PO­LAR NIGHTCAPS Blair Bow­man trav­els from pole to pole for a dram of the finest whisky

Tast­ing whiskies linked to the North and South Poles, Blair Bow­man shares a new per­spec­tive on Scot­land’s lat­est drams

Scottish Field - - CONTENTS -

Afew weeks ago it dawned on me that I am prob­a­bly the only per­son to have been in­volved in whisky projects re­lat­ing to both the North and South Poles. I know this sounds slightly odd, but it is true. There have been two sep­a­rate whiskies re­leased in the last year that have con­nec­tions to the North and South Poles. You are prob­a­bly now won­der­ing what whisky has to do with the earth’s poles.

A cou­ple of years ago I spoke at a con­fer­ence in Ed­in­burgh and the speaker on stage be­fore me was Craig Mathieson, founder of the Po­lar Academy. The Po­lar Academy iden­ti­fies ‘in­vis­i­ble’ 14 to 17-year old sec­ondary school chil­dren, the type of teenagers who fly un­der the radar – they aren’t the mis­be­hav­ing type, they just kind of get on with things but per­haps have low self-es­teem. Craig works closely with teach­ers to iden­tify these teenagers and se­lects a handful of them to join him on a ten day ex­pe­di­tion to Green­land in the po­lar north. Be­fore the ex­pe­di­tion they must com­mit to a rig­or­ous ten month train­ing pro­gramme.

To say that the ex­pe­ri­ence com­pletely changes the phys­i­cal and men­tal strength of the teenagers is an un­der­state­ment. At the con­fer­ence peo­ple were nearly in tears hear­ing of how one boy, who had been on a bit of a rough path, changed his per­spec­tives af­ter com­plet­ing the ex­pe­di­tion. He be­came the first per­son in his fam­ily to go to univer­sity and is now train­ing to be a doc­tor. Trust me Craig is a tough act to fol­low if you have to speak af­ter him at a con­fer­ence! To date the Po­lar Academy has run four ex­pe­di­tions in­volv­ing pupils from ten sec­ondary schools in Scot­land and has changed the lives of these young peo­ple.

Craig’s char­ity is sup­ported by gen­er­ous bene­fac­tors and shortly af­ter I met Craig he got in touch with me to say that one of his donors had given them a sin­gle cask of 12-year-old Port Char­lotte. He needed some ad­vice on what to do with it to gen­er­ate funds for the char­ity. I was thrilled to as­sist Craig in a pro-bono ca­pac­ity to make the most of the cask. On his last ex­pe­di­tion, while sea kayak­ing, Craig har­vested a small amount of gla­cial ice by hand from a mil­len­niaold ice­berg. The pure gla­cial wa­ter was used to re­duce the whisky to 50% abv for bot­tling. But don’t worry, the small amount of ice that was taken was done in the same method that the lo­cal Inuit pop­u­la­tion have used for cen­turies. In July 2017, the Po­lar Ex­plorer Whisky was re­leased with only 200 bot­tles avail­able and all funds go­ing to sup­port the Po­lar Academy’s wor­thy work. There are still some left and these can be ac­quired by do­na­tion only di­rect from the Po­lar Academy. See www.the­p­o­lara­cademy.org for more in­for­ma­tion and con­tact de­tails.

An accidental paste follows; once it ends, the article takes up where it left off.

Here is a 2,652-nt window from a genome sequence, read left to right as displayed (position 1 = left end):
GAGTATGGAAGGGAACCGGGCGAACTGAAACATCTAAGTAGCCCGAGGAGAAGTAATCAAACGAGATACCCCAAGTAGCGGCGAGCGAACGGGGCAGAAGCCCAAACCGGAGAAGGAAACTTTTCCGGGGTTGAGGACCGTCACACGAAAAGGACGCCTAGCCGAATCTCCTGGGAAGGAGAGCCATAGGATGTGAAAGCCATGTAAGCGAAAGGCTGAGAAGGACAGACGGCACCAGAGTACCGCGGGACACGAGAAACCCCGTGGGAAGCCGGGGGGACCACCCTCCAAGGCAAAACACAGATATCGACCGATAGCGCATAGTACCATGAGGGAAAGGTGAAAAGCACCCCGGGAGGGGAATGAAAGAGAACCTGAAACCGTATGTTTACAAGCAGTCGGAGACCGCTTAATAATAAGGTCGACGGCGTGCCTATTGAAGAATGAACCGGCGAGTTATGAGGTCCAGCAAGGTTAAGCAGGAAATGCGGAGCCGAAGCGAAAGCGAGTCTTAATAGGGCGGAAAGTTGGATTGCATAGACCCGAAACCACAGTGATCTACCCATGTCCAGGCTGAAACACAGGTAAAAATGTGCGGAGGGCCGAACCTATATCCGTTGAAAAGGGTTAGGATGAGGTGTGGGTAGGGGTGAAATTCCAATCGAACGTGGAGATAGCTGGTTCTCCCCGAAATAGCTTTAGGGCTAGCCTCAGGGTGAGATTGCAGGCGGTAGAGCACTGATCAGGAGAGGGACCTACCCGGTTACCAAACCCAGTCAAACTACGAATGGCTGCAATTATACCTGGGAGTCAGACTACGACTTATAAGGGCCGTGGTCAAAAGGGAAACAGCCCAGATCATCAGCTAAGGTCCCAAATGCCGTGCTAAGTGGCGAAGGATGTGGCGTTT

A few months ago I was ap­proached by the team build­ing Ard­gowan Dis­tillery to help them launch a lim­ited edi­tion whisky. The bot­tling, called Ex­pe­di­tion, is a blended malt, part of which has been all the way to the South Pole and back.

Po­lar ex­plorer Robert Swan OBE was at­tempt­ing a low-car­bon ex­pe­di­tion to the South Pole and needed a way to melt snow into drink­ing wa­ter that didn’t in­volve us­ing fuel. The team at Ard­gowan dis­tillery have a back­ground in re­new­able en­ergy and will be mak­ing their new dis­tillery as en­ergy ef­fi­cient as pos­si­ble. They in­vented an in­cred­i­ble piece of tech­nol­ogy which was es­sen­tially a flask mounted in an ar­gon gas cham­ber that could melt snow us­ing only UV rays. Robert Swan’s South Pole En­ergy Chal­lenge didn’t have the bud­get to pay for four of these (one for each team mem­ber) so in re­turn they were asked to carry a stain­less steel flask of an undis­closed sin­gle malt to the South Pole and bring it back to Scot­land.

On its safe re­turn to Scot­land it was ex­pertly blended by Wil­lie Phillips, for­mer manag­ing di­rec­tor of the Ma­callan, into a stun­ning 20-year-old blended malt. Only 600 bot­tles have been made and not many are left. You can ac­quire one of the re­main­ing bot­tles by vis­it­ing www.ard­gowan­dis­tillery.com.

I had the plea­sure of lead­ing the first pub­lic tast­ing of the Ex­pe­di­tion whisky af­ter a lec­ture from Robert Swan. It ap­pears that travers­ing the poles makes you an elo­quent pub­lic speaker. Hav­ing heard both Craig Mathieson and Robert Swan, who have both been to the North and South Poles, I can safely say I have no urge to trek to the

Poles and I’m quite happy to hear about their en­deav­ours and savour a wee dram. How­ever, if

I ever changed my mind and was at­tempt­ing to make it to a Pole, I would need sev­eral drams to be in­volved – count­less nips to keep me warmed along the way and a dram to toast my ar­rival.

The pure gla­cial wa­ter was used to re­duce the whisky to 50% abv for bot­tling

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